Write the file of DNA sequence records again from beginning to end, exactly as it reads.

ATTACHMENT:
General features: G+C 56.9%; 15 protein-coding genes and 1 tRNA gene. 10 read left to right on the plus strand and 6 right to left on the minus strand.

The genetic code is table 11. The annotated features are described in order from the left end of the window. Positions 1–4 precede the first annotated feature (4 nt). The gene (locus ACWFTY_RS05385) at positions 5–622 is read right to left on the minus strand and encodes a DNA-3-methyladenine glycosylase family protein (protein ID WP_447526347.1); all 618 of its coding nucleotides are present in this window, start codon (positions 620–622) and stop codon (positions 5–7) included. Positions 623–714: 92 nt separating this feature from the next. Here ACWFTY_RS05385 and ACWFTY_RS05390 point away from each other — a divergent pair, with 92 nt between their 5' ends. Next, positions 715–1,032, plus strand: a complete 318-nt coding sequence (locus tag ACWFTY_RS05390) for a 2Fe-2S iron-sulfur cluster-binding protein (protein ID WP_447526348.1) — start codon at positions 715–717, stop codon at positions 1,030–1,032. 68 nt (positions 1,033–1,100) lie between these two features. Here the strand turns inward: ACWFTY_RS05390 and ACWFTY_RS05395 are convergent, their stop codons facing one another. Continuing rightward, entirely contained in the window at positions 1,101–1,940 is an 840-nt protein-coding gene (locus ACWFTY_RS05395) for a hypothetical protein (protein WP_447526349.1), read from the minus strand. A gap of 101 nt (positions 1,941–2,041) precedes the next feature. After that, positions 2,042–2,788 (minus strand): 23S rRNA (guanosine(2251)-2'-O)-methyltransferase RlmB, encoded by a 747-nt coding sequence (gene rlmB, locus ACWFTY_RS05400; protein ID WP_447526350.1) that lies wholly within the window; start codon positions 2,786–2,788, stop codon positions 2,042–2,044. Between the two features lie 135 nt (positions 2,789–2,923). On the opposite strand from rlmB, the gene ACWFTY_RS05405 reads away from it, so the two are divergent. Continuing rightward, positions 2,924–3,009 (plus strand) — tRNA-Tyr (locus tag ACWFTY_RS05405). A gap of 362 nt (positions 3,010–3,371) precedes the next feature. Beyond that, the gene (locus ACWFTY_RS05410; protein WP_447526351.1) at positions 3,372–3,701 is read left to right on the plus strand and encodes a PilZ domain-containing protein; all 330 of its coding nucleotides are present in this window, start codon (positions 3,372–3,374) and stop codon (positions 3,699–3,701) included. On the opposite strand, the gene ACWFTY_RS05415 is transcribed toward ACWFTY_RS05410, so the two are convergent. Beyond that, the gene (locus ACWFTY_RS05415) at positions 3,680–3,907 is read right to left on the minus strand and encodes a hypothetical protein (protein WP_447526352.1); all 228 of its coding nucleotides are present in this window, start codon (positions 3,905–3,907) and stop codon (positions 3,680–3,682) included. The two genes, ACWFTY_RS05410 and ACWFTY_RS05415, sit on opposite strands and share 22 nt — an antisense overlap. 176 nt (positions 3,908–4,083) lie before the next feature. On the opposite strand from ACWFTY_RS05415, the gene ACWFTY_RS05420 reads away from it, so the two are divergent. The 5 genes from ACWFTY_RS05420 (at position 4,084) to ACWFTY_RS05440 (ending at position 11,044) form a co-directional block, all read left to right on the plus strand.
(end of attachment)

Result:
General features: G+C 56.9%; 15 protein-coding genes and 1 tRNA gene. 10 read left to right on the plus strand and 6 right to left on the minus strand.

The genetic code is table 11. The annotated features are described in order from the left end of the window. Positions 1–4 precede the first annotated feature (4 nt). The gene (locus ACWFTY_RS05385) at positions 5–622 is read right to left on the minus strand and encodes a DNA-3-methyladenine glycosylase family protein (protein ID WP_447526347.1); all 618 of its coding nucleotides are present in this window, start codon (positions 620–622) and stop codon (positions 5–7) included. Positions 623–714: 92 nt separating this feature from the next. Here ACWFTY_RS05385 and ACWFTY_RS05390 point away from each other — a divergent pair, with 92 nt between their 5' ends. Next, positions 715–1,032, plus strand: a complete 318-nt coding sequence (locus tag ACWFTY_RS05390) for a 2Fe-2S iron-sulfur cluster-binding protein (protein ID WP_447526348.1) — start codon at positions 715–717, stop codon at positions 1,030–1,032. 68 nt (positions 1,033–1,100) lie between these two features. Here the strand turns inward: ACWFTY_RS05390 and ACWFTY_RS05395 are convergent, their stop codons facing one another. Continuing rightward, entirely contained in the window at positions 1,101–1,940 is an 840-nt protein-coding gene (locus ACWFTY_RS05395) for a hypothetical protein (protein WP_447526349.1), read from the minus strand. A gap of 101 nt (positions 1,941–2,041) precedes the next feature. After that, positions 2,042–2,788 (minus strand): 23S rRNA (guanosine(2251)-2'-O)-methyltransferase RlmB, encoded by a 747-nt coding sequence (gene rlmB, locus ACWFTY_RS05400; protein ID WP_447526350.1) that lies wholly within the window; start codon positions 2,786–2,788, stop codon positions 2,042–2,044. Between the two features lie 135 nt (positions 2,789–2,923). On the opposite strand from rlmB, the gene ACWFTY_RS05405 reads away from it, so the two are divergent. Continuing rightward, positions 2,924–3,009 (plus strand) — tRNA-Tyr (locus tag ACWFTY_RS05405). A gap of 362 nt (positions 3,010–3,371) precedes the next feature. Beyond that, the gene (locus ACWFTY_RS05410; protein WP_447526351.1) at positions 3,372–3,701 is read left to right on the plus strand and encodes a PilZ domain-containing protein; all 330 of its coding nucleotides are present in this window, start codon (positions 3,372–3,374) and stop codon (positions 3,699–3,701) included. On the opposite strand, the gene ACWFTY_RS05415 is transcribed toward ACWFTY_RS05410, so the two are convergent. Beyond that, the gene (locus ACWFTY_RS05415) at positions 3,680–3,907 is read right to left on the minus strand and encodes a hypothetical protein (protein WP_447526352.1); all 228 of its coding nucleotides are present in this window, start codon (positions 3,905–3,907) and stop codon (positions 3,680–3,682) included. The two genes, ACWFTY_RS05410 and ACWFTY_RS05415, sit on opposite strands and share 22 nt — an antisense overlap. 176 nt (positions 3,908–4,083) lie before the next feature. On the opposite strand from ACWFTY_RS05415, the gene ACWFTY_RS05420 reads away from it, so the two are divergent. The 5 genes from ACWFTY_RS05420 (at position 4,084) to ACWFTY_RS05440 (ending at position 11,044) form a co-directional block, all read left to right on the plus strand.